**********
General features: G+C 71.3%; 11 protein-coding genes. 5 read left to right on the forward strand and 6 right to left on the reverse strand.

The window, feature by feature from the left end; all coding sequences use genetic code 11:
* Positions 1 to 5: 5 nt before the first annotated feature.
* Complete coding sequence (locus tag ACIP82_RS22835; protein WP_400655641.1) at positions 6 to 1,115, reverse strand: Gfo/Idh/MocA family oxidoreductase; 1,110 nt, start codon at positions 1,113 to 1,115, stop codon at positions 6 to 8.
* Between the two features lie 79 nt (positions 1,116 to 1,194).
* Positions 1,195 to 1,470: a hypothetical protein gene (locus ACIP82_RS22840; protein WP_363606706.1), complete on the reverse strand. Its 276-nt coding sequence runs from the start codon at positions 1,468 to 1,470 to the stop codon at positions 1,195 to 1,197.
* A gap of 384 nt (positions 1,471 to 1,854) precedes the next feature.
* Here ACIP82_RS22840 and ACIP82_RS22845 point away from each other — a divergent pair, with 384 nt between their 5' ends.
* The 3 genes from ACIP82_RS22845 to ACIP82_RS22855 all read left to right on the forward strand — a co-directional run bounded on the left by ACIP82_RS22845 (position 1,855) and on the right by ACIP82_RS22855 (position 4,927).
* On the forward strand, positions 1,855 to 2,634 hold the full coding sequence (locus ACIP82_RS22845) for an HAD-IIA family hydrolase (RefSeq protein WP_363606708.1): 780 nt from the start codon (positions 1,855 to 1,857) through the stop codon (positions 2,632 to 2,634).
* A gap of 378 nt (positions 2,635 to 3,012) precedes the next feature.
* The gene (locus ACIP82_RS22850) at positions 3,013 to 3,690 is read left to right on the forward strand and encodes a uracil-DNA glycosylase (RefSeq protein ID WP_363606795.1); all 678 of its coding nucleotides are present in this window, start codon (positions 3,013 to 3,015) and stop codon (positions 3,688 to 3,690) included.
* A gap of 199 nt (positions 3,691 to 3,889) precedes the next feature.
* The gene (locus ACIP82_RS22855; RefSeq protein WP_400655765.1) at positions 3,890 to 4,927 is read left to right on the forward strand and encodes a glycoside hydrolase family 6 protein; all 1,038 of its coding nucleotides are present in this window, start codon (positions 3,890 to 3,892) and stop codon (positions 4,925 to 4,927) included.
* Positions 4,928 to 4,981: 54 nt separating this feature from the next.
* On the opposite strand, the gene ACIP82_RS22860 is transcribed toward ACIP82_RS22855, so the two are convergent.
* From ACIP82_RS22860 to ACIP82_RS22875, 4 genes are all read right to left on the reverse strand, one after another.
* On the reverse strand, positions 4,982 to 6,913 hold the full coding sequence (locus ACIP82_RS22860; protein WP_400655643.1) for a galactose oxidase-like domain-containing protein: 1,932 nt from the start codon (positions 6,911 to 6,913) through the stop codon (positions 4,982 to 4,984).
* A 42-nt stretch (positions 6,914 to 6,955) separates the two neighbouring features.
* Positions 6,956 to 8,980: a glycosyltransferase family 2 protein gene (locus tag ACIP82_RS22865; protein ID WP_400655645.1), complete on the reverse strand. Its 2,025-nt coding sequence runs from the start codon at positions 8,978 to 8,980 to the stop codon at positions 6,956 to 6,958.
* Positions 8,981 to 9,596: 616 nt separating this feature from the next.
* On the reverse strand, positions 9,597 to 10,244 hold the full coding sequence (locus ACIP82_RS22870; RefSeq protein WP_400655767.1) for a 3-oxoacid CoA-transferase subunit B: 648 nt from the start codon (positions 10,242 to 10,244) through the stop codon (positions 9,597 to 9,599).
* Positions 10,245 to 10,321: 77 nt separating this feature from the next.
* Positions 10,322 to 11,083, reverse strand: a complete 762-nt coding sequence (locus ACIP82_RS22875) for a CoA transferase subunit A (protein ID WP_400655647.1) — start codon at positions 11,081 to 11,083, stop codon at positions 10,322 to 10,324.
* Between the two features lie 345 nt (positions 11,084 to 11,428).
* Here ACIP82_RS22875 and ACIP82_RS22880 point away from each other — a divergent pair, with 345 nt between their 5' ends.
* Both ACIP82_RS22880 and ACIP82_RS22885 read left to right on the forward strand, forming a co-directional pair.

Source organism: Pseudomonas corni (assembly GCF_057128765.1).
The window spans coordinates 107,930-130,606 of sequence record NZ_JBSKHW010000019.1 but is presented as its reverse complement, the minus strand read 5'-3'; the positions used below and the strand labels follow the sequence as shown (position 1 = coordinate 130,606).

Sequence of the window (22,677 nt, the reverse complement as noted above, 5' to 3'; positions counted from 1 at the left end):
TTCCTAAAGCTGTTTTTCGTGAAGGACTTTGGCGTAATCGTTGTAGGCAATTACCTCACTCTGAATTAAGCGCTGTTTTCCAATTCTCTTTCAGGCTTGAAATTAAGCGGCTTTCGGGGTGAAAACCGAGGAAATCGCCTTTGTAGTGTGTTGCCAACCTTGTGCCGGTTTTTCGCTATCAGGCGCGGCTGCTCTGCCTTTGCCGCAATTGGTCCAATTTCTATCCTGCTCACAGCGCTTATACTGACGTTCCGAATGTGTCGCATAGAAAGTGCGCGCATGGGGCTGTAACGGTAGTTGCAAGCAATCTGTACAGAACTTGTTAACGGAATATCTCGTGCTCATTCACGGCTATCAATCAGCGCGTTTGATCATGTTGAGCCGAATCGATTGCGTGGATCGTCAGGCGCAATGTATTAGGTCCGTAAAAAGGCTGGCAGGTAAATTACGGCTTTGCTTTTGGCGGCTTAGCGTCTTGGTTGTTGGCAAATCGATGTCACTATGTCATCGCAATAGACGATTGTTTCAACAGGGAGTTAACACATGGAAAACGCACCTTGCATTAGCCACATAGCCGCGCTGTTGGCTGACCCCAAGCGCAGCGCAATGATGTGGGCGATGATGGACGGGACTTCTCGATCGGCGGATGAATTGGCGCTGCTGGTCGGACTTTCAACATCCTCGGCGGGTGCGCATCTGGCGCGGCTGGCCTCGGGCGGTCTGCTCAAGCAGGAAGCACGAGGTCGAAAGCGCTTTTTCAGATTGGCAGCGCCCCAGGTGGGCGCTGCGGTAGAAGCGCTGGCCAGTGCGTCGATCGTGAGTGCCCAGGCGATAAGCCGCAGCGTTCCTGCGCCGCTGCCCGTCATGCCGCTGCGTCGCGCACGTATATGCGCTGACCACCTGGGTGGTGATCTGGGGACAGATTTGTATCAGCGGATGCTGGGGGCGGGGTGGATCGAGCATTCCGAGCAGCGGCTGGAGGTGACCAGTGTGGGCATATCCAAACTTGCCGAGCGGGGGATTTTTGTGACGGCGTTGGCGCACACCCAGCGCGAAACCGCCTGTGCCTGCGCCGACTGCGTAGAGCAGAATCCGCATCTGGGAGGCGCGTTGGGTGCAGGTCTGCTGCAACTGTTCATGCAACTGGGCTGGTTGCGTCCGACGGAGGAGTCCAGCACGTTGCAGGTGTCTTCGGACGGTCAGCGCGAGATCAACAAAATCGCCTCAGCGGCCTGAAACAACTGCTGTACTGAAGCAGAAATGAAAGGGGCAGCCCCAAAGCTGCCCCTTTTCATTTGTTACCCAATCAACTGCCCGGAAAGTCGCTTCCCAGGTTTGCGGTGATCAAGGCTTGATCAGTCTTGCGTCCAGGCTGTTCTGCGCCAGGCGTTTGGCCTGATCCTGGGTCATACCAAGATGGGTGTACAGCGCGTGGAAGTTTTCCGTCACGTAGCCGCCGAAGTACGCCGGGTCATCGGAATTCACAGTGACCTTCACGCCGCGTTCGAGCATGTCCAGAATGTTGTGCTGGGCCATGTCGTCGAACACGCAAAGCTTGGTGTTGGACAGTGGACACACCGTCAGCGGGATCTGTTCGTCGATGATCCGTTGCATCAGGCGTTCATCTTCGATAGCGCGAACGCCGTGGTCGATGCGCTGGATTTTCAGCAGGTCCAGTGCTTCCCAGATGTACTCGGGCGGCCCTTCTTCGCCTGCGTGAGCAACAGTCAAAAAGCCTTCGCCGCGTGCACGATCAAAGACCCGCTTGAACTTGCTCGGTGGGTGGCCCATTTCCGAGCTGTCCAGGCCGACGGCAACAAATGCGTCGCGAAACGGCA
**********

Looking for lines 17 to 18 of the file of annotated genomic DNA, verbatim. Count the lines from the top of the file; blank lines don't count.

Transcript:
* From ACIP82_RS22860 to ACIP82_RS22875, 4 genes are all read right to left on the reverse strand, one after another.
* On the reverse strand, positions 4,982 to 6,913 hold the full coding sequence (locus ACIP82_RS22860; protein WP_400655643.1) for a galactose oxidase-like domain-containing protein: 1,932 nt from the start codon (positions 6,911 to 6,913) through the stop codon (positions 4,982 to 4,984).